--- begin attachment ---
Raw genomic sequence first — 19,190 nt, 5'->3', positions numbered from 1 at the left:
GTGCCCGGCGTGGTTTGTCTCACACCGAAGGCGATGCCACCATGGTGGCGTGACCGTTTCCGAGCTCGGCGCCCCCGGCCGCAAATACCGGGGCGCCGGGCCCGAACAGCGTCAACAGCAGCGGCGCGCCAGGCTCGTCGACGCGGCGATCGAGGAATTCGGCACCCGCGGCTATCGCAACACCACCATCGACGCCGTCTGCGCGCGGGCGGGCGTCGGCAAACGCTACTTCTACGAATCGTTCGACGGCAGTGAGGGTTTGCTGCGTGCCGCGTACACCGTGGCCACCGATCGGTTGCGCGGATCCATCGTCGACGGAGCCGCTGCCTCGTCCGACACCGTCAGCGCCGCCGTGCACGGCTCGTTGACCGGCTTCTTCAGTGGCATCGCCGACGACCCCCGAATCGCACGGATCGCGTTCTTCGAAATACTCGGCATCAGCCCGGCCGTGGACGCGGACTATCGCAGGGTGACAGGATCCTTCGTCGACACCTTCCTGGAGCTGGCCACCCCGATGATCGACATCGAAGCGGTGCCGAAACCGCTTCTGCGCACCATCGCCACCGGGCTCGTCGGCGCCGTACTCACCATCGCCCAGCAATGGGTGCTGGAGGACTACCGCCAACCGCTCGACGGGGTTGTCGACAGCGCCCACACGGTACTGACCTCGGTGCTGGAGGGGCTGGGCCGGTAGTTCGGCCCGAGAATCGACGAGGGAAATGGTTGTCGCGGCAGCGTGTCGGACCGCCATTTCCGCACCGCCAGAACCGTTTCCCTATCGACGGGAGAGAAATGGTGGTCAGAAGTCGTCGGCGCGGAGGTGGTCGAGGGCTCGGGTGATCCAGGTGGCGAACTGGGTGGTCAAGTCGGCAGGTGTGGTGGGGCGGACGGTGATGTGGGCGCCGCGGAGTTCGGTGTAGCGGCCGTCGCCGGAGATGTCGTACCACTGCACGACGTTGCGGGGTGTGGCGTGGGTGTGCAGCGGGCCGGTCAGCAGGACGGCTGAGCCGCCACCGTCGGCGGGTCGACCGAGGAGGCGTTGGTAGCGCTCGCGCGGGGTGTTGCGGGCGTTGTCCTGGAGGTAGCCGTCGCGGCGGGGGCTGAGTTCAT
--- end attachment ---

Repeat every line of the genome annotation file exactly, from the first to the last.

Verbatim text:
Raw genomic sequence first — 19,190 nt, 5'->3', positions numbered from 1 at the left:
GTGCCCGGCGTGGTTTGTCTCACACCGAAGGCGATGCCACCATGGTGGCGTGACCGTTTCCGAGCTCGGCGCCCCCGGCCGCAAATACCGGGGCGCCGGGCCCGAACAGCGTCAACAGCAGCGGCGCGCCAGGCTCGTCGACGCGGCGATCGAGGAATTCGGCACCCGCGGCTATCGCAACACCACCATCGACGCCGTCTGCGCGCGGGCGGGCGTCGGCAAACGCTACTTCTACGAATCGTTCGACGGCAGTGAGGGTTTGCTGCGTGCCGCGTACACCGTGGCCACCGATCGGTTGCGCGGATCCATCGTCGACGGAGCCGCTGCCTCGTCCGACACCGTCAGCGCCGCCGTGCACGGCTCGTTGACCGGCTTCTTCAGTGGCATCGCCGACGACCCCCGAATCGCACGGATCGCGTTCTTCGAAATACTCGGCATCAGCCCGGCCGTGGACGCGGACTATCGCAGGGTGACAGGATCCTTCGTCGACACCTTCCTGGAGCTGGCCACCCCGATGATCGACATCGAAGCGGTGCCGAAACCGCTTCTGCGCACCATCGCCACCGGGCTCGTCGGCGCCGTACTCACCATCGCCCAGCAATGGGTGCTGGAGGACTACCGCCAACCGCTCGACGGGGTTGTCGACAGCGCCCACACGGTACTGACCTCGGTGCTGGAGGGGCTGGGCCGGTAGTTCGGCCCGAGAATCGACGAGGGAAATGGTTGTCGCGGCAGCGTGTCGGACCGCCATTTCCGCACCGCCAGAACCGTTTCCCTATCGACGGGAGAGAAATGGTGGTCAGAAGTCGTCGGCGCGGAGGTGGTCGAGGGCTCGGGTGATCCAGGTGGCGAACTGGGTGGTCAAGTCGGCAGGTGTGGTGGGGCGGACGGTGATGTGGGCGCCGCGGAGTTCGGTGTAGCGGCCGTCGCCGGAGATGTCGTACCACTGCACGACGTTGCGGGGTGTGGCGTGGGTGTGCAGCGGGCCGGTCAGCAGGACGGCTGAGCCGCCACCGTCGGCGGGTCGACCGAGGAGGCGTTGGTAGCGCTCGCGCGGGGTGTTGCGGGCGTTGTCCTGGAGGTAGCCGTCGCGGCGGGGGCTGAGTTCAT